The Bharatiya Janata Party (BJP) today dug up details of ordinances issued by Congress regimes in the past to hit back at it for its attack on Narendra Modi government and wondered if the party will brand Jawaharlal Nehru and Indira Gandhi as “dictators”.
Union minister M Venkaiah Naidu, however, added that the government will try to address the opposition’s concerns over ordinances issued by it when they come up for Parliament’s approval during the next session.
Attacking Congress President Sonia Gandhi for her remarks in the CWC meeting yesterday that Narendra Modi government had ‘dictatorial tendencies’, Naidu said if their political adversaries seek to stall their development agenda, they cannot remain “helpless”.
As many as 195 ordinances were issued by Indira Gandhi government and 70 by Nehru’s, the first Prime Minister, he said.
“Sonia Gandhi should clarify if Nehru was a dictator or a democrat. How does she describe Indira Gandhi? Was she a dictator?” Naidu told reporters.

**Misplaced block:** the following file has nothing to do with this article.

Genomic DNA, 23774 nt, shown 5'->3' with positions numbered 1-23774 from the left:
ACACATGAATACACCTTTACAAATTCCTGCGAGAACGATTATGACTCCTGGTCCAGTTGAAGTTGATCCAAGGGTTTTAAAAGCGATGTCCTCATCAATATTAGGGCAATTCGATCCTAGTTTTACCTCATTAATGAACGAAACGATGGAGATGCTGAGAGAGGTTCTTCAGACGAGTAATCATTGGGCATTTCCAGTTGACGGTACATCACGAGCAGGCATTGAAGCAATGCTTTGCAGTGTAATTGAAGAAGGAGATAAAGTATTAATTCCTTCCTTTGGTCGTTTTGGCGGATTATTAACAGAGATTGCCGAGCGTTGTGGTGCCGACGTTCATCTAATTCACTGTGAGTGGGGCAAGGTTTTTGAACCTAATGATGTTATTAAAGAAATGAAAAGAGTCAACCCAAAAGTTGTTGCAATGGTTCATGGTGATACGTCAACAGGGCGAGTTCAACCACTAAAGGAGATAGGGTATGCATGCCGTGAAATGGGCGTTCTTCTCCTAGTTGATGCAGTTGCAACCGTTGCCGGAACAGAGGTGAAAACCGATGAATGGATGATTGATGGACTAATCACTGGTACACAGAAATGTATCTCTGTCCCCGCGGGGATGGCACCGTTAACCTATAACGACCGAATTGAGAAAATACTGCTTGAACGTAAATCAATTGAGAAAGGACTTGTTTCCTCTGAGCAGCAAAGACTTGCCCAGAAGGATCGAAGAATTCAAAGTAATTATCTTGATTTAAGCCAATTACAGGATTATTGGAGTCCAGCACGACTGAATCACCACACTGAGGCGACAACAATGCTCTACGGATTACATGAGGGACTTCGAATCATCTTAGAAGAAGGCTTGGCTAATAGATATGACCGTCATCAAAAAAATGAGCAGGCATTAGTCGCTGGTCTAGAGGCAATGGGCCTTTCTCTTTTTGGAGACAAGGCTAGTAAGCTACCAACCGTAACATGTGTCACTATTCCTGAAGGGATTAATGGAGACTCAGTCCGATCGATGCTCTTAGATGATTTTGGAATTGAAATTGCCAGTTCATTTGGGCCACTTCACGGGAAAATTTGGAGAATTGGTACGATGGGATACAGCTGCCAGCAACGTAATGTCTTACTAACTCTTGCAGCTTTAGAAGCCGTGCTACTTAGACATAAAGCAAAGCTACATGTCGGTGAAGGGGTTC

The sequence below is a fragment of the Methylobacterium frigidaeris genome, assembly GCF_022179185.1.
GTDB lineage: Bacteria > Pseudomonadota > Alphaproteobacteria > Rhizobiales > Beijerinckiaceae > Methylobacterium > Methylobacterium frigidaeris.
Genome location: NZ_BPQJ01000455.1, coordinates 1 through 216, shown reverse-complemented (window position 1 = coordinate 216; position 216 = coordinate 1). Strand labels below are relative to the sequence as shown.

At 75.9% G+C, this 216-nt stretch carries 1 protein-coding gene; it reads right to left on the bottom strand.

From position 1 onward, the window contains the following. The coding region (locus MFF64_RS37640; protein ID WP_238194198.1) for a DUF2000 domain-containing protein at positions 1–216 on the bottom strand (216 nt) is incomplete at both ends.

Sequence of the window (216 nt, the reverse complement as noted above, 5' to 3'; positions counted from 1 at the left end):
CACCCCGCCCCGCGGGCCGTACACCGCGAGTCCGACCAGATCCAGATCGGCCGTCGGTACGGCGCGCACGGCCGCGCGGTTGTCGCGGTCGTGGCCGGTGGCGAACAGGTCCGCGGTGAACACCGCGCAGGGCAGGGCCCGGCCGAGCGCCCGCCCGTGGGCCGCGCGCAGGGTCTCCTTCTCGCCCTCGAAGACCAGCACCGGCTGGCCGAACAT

During 1971-77, Indira Gandhi issued a record 99 ordinances at a “strike rate” of two ordinances every three months, he said. The Rajiv Gandhi government issued 35 ordinances. All these regimes enjoyed big mandate, he said.
Even the United Front government supported by the Congress and the Left issued 77 ordinances during their reign between 96-98, he said.
Dismissing objections raised by Congress against the land ordinance, Naidu said the government was “compelled” to issue an ordinance because opposition “blocked” proceedings in Parliament and “did not allow” Rajya Sabha to work.
“They (opposition) have hurt the people. To take development forward we were compelled to issue the ordinance. It addresses the lacuna of the previous law and improves upon its other measures,” Naidu said, claiming industrialisation had completely stalled due to the law passed by the UPA.
The law was making it “impossible” to acquire land and one chief minister after another chief minister demanded amendment in it, he said.
“If they have concerns, we can certainly take it up in Parliament,” he said.